Giant on the move
With only 10 days to go before the opening of the Olympic Games, the iconic Bird’s Nest national stadium in Beijing was visible again on Tuesday (July 29). The stadium had been shrouded in smog for days previously, despite last-ditch attempts to turn the smokey and dusty Chinese capital into the promised pollution-free Olympic venue. The temperature on Tuesday was forecast to be around 34 degrees Celsius with 69 percent humidity, but rain is forecast, which many in Beijing hope will clear the smog.
The Beijing Ministry for Environmental Protection was showing the Chinese Air Pollution Index (API) on Tuesday as between API 51 and 71. This figure is valid up until 1200 local (0300 GMT) to the present day. This range counts as a “blue sky day”.
Beijing could restrict more cars and shut more factories if air pollution persists during the Olympic Games, a report said on Monday, as an environmental group said endurance athletes could face problems.
The authorities have ordered many cars off roads and halted much construction and factory production in an effort to cut smog before the Games open on August 8. But the city has still endured hazy skies over the past week, and again on Monday (July 28), raising fears that the sultry heat Beijing often experiences in August could make for a cocktail of haze, fumes and dust for tens of thousands of athletes and visitors.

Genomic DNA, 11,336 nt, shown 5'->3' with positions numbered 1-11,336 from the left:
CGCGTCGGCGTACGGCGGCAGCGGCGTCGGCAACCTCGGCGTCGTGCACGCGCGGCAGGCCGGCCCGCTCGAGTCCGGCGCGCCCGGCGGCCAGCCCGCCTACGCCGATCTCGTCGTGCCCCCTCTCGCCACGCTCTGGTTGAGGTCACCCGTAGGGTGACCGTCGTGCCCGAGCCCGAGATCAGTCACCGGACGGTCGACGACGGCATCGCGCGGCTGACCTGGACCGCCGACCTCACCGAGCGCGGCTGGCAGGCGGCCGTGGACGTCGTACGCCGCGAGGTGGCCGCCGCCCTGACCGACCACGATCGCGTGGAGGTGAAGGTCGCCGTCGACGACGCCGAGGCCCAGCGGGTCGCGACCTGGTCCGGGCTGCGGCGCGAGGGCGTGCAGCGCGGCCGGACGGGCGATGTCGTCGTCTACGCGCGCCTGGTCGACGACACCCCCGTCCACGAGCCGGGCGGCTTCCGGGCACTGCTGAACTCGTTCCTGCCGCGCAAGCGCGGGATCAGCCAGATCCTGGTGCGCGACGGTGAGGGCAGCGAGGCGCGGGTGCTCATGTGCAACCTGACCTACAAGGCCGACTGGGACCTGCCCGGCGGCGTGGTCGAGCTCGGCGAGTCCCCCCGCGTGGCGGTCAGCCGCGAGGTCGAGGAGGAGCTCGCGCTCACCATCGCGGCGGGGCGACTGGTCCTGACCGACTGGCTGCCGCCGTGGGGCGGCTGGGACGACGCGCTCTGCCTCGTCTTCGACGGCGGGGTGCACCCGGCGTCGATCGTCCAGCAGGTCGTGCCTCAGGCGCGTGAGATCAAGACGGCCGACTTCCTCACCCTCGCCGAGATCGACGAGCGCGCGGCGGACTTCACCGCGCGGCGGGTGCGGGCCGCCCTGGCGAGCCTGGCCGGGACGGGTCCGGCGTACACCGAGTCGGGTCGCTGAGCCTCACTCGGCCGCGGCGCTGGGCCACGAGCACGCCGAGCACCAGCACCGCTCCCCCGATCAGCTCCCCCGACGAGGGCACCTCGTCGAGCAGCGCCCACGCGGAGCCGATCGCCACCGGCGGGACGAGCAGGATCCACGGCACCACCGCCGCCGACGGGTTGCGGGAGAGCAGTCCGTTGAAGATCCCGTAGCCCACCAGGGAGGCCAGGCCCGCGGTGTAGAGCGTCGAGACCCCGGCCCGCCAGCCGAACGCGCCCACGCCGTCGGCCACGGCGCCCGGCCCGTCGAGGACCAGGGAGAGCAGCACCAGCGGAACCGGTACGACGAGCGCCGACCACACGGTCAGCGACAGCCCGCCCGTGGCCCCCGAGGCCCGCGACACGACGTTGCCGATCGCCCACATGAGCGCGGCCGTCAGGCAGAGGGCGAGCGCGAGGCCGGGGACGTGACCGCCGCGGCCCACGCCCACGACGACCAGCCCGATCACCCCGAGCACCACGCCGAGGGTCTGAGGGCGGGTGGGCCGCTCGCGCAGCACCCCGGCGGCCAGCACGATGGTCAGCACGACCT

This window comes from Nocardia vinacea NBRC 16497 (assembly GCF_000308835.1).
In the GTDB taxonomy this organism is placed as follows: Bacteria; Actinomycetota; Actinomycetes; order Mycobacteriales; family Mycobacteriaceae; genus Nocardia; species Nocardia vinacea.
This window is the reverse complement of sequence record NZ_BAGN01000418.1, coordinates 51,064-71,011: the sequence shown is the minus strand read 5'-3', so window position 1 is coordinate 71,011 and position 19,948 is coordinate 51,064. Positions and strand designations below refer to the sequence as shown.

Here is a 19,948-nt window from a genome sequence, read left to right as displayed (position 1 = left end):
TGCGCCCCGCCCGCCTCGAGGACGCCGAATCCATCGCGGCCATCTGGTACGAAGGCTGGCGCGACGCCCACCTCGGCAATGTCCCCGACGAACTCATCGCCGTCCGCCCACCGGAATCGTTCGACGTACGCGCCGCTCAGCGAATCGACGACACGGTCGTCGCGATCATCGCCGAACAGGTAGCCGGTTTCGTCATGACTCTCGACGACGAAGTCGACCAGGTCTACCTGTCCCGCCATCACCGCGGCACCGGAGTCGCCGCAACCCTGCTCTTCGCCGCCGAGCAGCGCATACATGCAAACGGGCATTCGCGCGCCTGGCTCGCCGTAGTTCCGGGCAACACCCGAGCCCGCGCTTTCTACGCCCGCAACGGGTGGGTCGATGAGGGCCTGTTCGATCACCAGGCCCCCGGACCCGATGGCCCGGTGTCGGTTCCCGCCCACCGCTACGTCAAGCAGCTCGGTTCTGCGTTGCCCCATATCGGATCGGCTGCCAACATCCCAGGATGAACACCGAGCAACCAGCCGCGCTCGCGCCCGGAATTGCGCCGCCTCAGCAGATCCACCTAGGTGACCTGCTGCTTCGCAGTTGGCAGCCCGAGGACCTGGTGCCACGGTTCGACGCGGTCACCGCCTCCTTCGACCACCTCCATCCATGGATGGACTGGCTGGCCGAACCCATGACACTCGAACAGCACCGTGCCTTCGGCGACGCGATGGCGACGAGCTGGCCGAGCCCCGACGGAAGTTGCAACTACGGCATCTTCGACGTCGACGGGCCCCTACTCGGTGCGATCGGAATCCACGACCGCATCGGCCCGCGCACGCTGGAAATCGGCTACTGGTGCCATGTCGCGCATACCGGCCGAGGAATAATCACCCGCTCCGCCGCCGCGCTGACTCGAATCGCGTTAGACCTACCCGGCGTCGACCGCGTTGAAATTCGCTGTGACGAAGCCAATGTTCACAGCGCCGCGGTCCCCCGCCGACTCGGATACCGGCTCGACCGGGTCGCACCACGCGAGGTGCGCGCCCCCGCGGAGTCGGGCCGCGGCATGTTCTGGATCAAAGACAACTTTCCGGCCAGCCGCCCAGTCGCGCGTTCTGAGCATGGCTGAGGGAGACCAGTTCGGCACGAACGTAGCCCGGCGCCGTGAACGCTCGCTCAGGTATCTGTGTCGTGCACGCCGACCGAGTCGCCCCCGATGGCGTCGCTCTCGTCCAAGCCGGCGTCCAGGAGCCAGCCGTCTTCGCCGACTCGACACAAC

An official newspaper indicated authorities may take more drastic steps to choke off pollution.
“More vehicles could go off the roads and all construction sites and some more factories in Beijing and its neighbouring areas could be closed temporarily if the capital’s air quality deteriorates during the Olympic Games,” the China Daily said.
Pollution has been one of the biggest worries for Games organisers who have said they may reschedule endurance events to prevent health risks to athletes.
The environmental group Greenpeace mixed praise for Beijing Olympic organisers’ energy- and water-saving efforts with warnings that air pollution, especially particulate matter, remains a long-term problem.
Beijing’s measures of PM10 — particulate matter 10 microns in diameter, about a seventh the thickness of a human hair — have consistently stayed above Chinese national standards and stricter World Health Organisation (WHO) standards, Greenpeace said in an assessment of the Beijing Games.
Cars are now banned on alternate days depending on their licence plate number — odd or even — and many government cars have been ordered off the roads. Taxis, buses and Olympic vehicles are exempt. Around Beijing, heavily polluting factories, such as steel plants, have also been closed.
see the latest smogwatch video from around the Olympic Green here